As practitioners we know that each child grows in his or her own way and in his or her own time. The following are diary snippets of two children and how differently they develop. No checklist was used to determine their individuality; these were parent’s accounts of their children, followed by reflective questions for you to engage in critical thinking about the use of checklists in your settings and the nurturing of individuality.
Three days - from the minute he was born, Abdul has been quiet and easy-going. After he was delivered, he lay quietly in his cot, even when he was washed for the first time. He fusses sometimes, but he doesn’t cry much. When he isn’t sleeping, Abdul moves his arms slowly and looks around.
Six months - Abdul has been sleeping through the night and eating at regular times since he was just a few weeks old. He still does not move around a lot. Even though his older brother was sitting by his age, Abdul goes limp when his parents try to sit him up. He loves to play with simple objects like blocks and cups, and he welcomes new experiences. He accepted solid foods and his first bath with smiling and cooing.
Two years – Abdul did not start walking until just 6 months ago, but he did start talking at 10 months. He knows many words for his age, and spends hours looking at books and talking to himself. Since he does not always reach for new things, his parents offer him lots of stimulating toys and activities. Abdul always accepts these happily. Because he is so regular in his habits, Abdul’s parents were able to start toilet training him at 20 months.
Five years - Abdul has just started Reception. He loved it from the first day. His early interest in words has continued to grow, and he started to read last year. Abdul’s teacher encourages this interest, but makes sure he has lots of chances to exercise and play with other children.
Three days - even before birth, Elif was very active. She kept her mother awake at night before she was born “bicycling in her stomach.” When she was delivered, she came out crying and kicking. She still cries a great deal. When she isn’t crying or sleeping she’s in perpetual motion—kicking, squirming, and throwing her arms about.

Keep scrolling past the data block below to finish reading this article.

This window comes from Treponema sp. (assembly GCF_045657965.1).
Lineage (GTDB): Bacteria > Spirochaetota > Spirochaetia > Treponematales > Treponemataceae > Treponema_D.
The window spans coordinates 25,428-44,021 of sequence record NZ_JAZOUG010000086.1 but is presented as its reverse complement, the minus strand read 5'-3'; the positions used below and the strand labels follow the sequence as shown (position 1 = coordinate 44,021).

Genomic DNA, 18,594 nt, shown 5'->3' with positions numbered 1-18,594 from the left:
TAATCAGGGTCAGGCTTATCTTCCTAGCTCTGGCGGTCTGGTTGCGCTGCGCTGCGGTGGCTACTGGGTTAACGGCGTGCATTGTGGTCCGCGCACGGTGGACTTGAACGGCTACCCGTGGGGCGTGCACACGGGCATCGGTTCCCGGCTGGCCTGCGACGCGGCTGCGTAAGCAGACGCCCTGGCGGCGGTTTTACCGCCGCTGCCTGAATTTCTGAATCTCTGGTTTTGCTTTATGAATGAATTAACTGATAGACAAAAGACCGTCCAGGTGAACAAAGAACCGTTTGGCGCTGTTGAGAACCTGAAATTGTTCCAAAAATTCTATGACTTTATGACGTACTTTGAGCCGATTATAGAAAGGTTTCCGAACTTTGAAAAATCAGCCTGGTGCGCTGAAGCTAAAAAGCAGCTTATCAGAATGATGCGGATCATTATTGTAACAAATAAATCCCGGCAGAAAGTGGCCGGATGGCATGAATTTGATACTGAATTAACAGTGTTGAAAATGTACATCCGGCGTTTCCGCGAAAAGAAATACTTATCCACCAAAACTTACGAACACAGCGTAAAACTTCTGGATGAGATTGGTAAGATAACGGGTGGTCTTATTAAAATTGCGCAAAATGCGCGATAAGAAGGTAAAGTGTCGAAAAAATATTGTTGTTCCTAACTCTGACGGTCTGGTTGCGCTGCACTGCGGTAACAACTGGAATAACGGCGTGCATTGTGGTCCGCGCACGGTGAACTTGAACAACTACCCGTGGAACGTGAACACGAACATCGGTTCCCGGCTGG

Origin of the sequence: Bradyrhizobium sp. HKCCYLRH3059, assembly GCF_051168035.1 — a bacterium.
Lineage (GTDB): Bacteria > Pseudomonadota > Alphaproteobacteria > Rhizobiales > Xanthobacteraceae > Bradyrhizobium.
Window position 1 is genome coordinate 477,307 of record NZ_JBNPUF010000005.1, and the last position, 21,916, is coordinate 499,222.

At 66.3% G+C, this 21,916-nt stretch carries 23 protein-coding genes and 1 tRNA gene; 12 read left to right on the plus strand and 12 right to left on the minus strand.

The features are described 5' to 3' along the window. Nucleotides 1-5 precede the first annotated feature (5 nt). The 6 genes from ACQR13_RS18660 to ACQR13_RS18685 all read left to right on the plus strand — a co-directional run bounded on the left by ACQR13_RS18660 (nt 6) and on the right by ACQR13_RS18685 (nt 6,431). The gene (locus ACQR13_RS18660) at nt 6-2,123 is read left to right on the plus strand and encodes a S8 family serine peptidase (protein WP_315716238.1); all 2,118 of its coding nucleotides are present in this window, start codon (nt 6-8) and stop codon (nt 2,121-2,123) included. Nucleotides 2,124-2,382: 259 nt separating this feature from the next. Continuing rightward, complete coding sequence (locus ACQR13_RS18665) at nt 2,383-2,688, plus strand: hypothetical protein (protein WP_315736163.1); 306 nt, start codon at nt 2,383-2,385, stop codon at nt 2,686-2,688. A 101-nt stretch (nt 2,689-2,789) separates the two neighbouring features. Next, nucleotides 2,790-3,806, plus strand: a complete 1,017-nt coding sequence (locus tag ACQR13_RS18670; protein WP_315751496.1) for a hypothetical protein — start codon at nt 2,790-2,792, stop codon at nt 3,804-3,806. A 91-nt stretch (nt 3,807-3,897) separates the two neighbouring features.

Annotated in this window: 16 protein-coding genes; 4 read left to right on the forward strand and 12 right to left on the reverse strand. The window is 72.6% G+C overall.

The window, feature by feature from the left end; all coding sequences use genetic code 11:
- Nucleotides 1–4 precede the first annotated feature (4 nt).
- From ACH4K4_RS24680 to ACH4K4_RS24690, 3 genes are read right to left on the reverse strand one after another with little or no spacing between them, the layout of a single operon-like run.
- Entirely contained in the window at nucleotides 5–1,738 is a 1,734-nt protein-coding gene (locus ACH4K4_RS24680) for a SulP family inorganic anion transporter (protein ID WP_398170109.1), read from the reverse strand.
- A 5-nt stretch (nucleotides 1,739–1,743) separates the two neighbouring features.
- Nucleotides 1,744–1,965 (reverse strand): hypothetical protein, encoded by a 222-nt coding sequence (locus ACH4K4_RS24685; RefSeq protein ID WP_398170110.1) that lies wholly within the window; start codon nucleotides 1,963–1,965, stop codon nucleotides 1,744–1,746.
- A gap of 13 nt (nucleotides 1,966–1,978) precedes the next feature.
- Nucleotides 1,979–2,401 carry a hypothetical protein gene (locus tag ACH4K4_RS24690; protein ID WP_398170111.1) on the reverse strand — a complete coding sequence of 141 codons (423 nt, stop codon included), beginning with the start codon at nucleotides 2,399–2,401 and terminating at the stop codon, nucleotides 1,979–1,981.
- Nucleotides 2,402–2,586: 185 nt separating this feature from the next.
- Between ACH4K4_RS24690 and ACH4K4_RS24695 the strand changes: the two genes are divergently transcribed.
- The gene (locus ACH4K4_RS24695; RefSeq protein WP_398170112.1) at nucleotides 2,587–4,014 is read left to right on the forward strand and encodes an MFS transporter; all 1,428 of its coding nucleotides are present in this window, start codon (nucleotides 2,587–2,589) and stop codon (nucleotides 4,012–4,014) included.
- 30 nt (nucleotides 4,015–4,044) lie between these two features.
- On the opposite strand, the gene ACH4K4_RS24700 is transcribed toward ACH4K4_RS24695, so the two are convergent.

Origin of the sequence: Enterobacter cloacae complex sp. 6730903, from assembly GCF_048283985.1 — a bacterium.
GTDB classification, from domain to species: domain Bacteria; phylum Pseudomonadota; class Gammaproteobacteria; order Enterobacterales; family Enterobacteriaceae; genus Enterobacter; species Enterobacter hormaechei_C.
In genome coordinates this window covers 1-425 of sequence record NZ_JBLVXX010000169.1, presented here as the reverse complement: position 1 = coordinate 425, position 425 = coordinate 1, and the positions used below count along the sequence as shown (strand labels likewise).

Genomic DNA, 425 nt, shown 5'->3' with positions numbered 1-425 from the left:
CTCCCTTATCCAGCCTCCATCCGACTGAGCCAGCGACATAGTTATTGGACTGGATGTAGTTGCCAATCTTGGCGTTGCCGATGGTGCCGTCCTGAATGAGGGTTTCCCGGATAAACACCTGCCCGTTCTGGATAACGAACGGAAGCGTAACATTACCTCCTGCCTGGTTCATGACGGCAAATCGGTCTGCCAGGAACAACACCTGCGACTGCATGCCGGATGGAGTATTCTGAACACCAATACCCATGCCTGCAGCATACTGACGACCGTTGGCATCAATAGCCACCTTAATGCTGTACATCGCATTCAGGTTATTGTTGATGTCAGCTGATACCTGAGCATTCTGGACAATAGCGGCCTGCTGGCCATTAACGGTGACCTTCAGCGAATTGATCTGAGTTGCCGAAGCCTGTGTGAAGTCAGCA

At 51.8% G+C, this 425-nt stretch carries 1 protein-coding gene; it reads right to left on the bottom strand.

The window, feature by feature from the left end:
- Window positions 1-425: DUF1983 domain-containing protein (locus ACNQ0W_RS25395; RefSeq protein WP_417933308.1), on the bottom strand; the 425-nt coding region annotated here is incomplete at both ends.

Six months - Elif has been sleeping through the night for just a few months. She’s still a whirling dervish. She can sit up by herself, loves to be stood up, and spends hours doing push-ups. Elif isn’t agreeable about everything, though. She cried loudly at her first bath and always spits out food the first time it’s given to her. She’ll usually try it if it’s offered again though.
Two years - Elif has been walking for over a year now. She keeps her parents busy trying to keep her out of trouble. Elif still is determined to do things her own way and has temper tantrums if she can’t. Her parents try to remain calm but firm. Elif dislikes change and refuses to sit still long enough to use the toilet. Her parents know that sooner or later she will decide she is ready.
Five years - Elif cried and put up a fuss on the first day of school, but by the end of the week she was starting to enjoy herself. It is a bit hard for her to sit still and concentrate on one thing. Everyone likes Elif, though—the other children try to imitate her skill on the playground, but most of them can’t keep up with her.
Questions and reflections for you to engage with
- How are checklists being used in your setting at present? What are the strengths and weaknesses of its use? Is there an alternative?
- Choose a child in your setting that you know least well. Why is this? Develop a plan to get to know that child better, without using any form of checklist. Think about how you will use your new knowledge to nurture the individuality of this child.
- Identify three examples of ways in which your setting takes into account the individuality of children.
- How many individual conversations have you had this week with each child? How can you improve on this?
We are each a unique experiment. In our physical, mental, and emotional makeup, we are each different from everyone else in the world. We have our own way of walking, talking, running, writing, and throwing a ball. We vary in our ability to use language, add and subtract, spell and memorize. No one else sees, hears, smells, tastes, and feels pain in exactly our way. We differ in our energy level, sleep pattern, body temperature, heartbeat, interests, and talents. In virtually every area of human growth, each of us is truly an individual. (Oregon State University, 1989)
Department for Education (DfE) (2012) Statutory Framework for the Early Years Foundation Stage (EYFS). Available at: https://www.education.gov.uk/publications/standard/AllPublications/Page1/DFE-00023-2012
Early Education (2012) Development Matters in the Early Years Foundation Stage. Early Education: London